Metro Struggles And Housing Costs Stand In The Way Of D.C.'s Amazon HQ2 Bid
The D.C. region is widely seen as a contender for landing Amazon HQ2, but some developers and influential regional figures think two of the area's biggest issues — a struggling Metro system and a high cost of living— could put the District at a disadvantage.
Developer Bob Buchanan, who heads a coalition of D.C.-area business leaders called the 2030 Group, predicts Amazon will place at least one D.C.-area site among its finalists. But he expects the tech giant will come to the region with some concerns that it wants to see addressed.
"Amazon might say to the Washington area, 'We've got a couple sites in mind, but before we decide on them, you tell us what you're doing about Metro first and then tell us how the housing affordability is going to work if we go to this site or that site,'" Buchanan said.
On funding Metro, he said he thinks the prospect of competing for Amazon could help the region come together to find a permanent solution, something it has long struggled to do. The nation's third-busiest subway system still does not have a dedicated funding source, and Buchanan does not think Amazon would pick D.C. without strong assurances.
"I can't see them committing to coming here knowing how the Metro thing has been twisting in the wind for the last 18 months," Buchanan said. "They're going to want to see a commitment from this community."
Foulger-Pratt Chairman Bryant Foulger, also a member of the 2030 Group, praised WMATA General Manager Paul Wiedefeld's efforts to improve Metro, but he said more needs to be done.
"Metro is still, by most people's descriptions, somewhat broken," Foulger said. "We still don't have a long-term solution to funding Metro. Somebody like an Amazon is going to pay attention to that."
Former Mayor Anthony Williams, who now runs the Federal City Council and has put forward plans to overhaul Metro's governance structure, said he is confident a solution will be reached soon. He is encouraged by a bill Rep. Barbara Comstock (R-Virginia) has introduced in Congress to reshape Metro's governing system.
"I think we’re talking about a matter of months," Williams said. "You have to factor in legislative schedules with Congress and state legislatures. In terms of building a consensus around key principles, I think we’re well on our way. Now it’s a matter of getting these things to happen."
An April report commissioned by the Metropolitan Washington Council of Governments recommended a regional sales tax of 1% across Metro's eight city and county jurisdictions. D.C. Deputy Mayor for Planning and Economic Development Brian Kenner said the District is ready to step up and commit to such a tax.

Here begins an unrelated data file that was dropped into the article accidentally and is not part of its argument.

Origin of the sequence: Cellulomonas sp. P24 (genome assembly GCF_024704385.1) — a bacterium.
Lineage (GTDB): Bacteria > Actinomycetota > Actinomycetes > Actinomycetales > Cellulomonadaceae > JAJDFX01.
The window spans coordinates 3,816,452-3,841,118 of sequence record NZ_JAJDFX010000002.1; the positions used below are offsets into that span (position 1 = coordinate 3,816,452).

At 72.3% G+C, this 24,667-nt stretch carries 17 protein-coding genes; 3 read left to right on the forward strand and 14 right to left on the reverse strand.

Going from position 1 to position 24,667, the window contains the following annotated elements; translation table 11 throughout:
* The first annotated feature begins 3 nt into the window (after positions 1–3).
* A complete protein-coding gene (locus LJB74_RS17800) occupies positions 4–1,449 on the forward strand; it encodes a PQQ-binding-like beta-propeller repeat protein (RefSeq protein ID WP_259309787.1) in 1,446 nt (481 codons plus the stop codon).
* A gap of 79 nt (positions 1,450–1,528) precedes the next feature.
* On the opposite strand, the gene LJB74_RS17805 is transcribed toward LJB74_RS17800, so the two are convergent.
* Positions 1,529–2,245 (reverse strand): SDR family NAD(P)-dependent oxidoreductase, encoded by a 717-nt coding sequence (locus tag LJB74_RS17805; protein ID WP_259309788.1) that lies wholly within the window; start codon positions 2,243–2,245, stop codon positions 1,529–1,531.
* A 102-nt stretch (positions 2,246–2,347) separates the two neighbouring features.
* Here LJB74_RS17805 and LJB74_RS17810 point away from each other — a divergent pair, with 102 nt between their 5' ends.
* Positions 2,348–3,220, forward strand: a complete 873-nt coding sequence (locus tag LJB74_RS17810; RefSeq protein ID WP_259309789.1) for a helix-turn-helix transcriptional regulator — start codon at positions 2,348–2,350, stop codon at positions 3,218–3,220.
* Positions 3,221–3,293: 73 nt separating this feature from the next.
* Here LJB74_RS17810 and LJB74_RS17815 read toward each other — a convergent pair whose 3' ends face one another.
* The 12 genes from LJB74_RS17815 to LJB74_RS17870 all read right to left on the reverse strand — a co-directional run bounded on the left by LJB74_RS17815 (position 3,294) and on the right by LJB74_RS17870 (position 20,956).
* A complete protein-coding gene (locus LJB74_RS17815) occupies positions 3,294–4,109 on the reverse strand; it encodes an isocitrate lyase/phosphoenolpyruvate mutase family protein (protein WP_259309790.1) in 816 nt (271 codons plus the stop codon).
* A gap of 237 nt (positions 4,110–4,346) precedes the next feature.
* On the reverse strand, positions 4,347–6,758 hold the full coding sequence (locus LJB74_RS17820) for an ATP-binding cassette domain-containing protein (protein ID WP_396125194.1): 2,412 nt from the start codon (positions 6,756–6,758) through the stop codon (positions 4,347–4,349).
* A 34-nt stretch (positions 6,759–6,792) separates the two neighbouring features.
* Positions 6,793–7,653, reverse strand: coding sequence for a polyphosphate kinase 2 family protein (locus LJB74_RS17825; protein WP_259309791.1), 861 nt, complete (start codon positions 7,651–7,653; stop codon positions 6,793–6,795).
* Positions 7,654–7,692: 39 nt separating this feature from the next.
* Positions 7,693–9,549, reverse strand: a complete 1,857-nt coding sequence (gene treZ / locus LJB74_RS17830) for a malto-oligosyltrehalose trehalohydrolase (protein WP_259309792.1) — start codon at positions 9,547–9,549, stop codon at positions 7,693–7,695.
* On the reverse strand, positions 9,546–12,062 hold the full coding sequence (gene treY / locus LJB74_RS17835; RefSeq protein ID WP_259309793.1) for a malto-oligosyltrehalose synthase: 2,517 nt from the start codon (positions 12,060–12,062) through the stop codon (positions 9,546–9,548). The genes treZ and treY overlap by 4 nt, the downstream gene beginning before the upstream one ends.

"We have tried to show leadership by saying we feel comfortable and we can produce our share of revenue from an increased tax to fund Metro," Kenner said. "We think that is a viable solution. We are hopeful the region either goes along with that or develops another strategy that could be equally successful to its long-term success. The District is ready to do it."
Amazon has already made Seattle a much more expensive city to live in, and Buchanan worries about the effects it could have on D.C., a market that already ranks among the top five priciest cities in the U.S. for apartment rents.
"I think they're going to be looking at the same impact they're going to bring here and [be] saying 'how do we make sure we're not forcing ourselves to have to pay more for these people to live in the area?'" Buchanan said. "If I were Amazon, I'd be saying 'prove to me you've thought these things through.'"
One solution Buchanan identified to help alleviate D.C.'s high housing costs is to increase density, particularly around transit hubs. Williams echoed this idea, noting that some of the city's zoning laws and regulations can stunt housing growth.
"We have to look at artificial barriers to the supply of housing, which tend to bring up housing prices," Williams said. "We live in a city and last time I checked cities need to be dense. I love my people in Northwest but sometimes we get a little too precious about development."
For developers, stagnant rents and rising construction costs have made it difficult to get deals done to build multifamily projects, Foulger said.
"We're developing to the narrowest, tightest returns I've ever seen in my career," Foulger said. "I understand the concerns about affordable housing, but we have a cost structure based on everything, and with the entitlement process and construction costs and the amenity war going on, returns are the tightest I've seen."
To help developers get multifamily deals that include affordable housing done, D.C. has allocated $100M annually in its Housing Production Trust Fund, a tool Kenner said could be a model for other jurisdictions.
"We in Washington, D.C., in some ways feel it more than others do because our cost of living is higher than in suburban locations," Kenner said. "That has probably caused us, especially this administration, to take it more seriously than certainly the District has in the past. Also I think we're taking it the most seriously in the region."
It remains to be seen if these efforts to solve Metro's funding woes and improve housing affordability will be enough to convince Amazon to invest $5B to put its second headquarters here. The tech giant received 238 proposals for where to build the 8M SF campus. Four of those came from the District and several others from its neighboring jurisdictions.
The Amazon HQ2 competition will be a hot topic at Bisnow's Unifying D.C., Maryland and Virginia luncheon on Nov. 15, where Buchanan, Williams, Kenner and Foulger will all speak.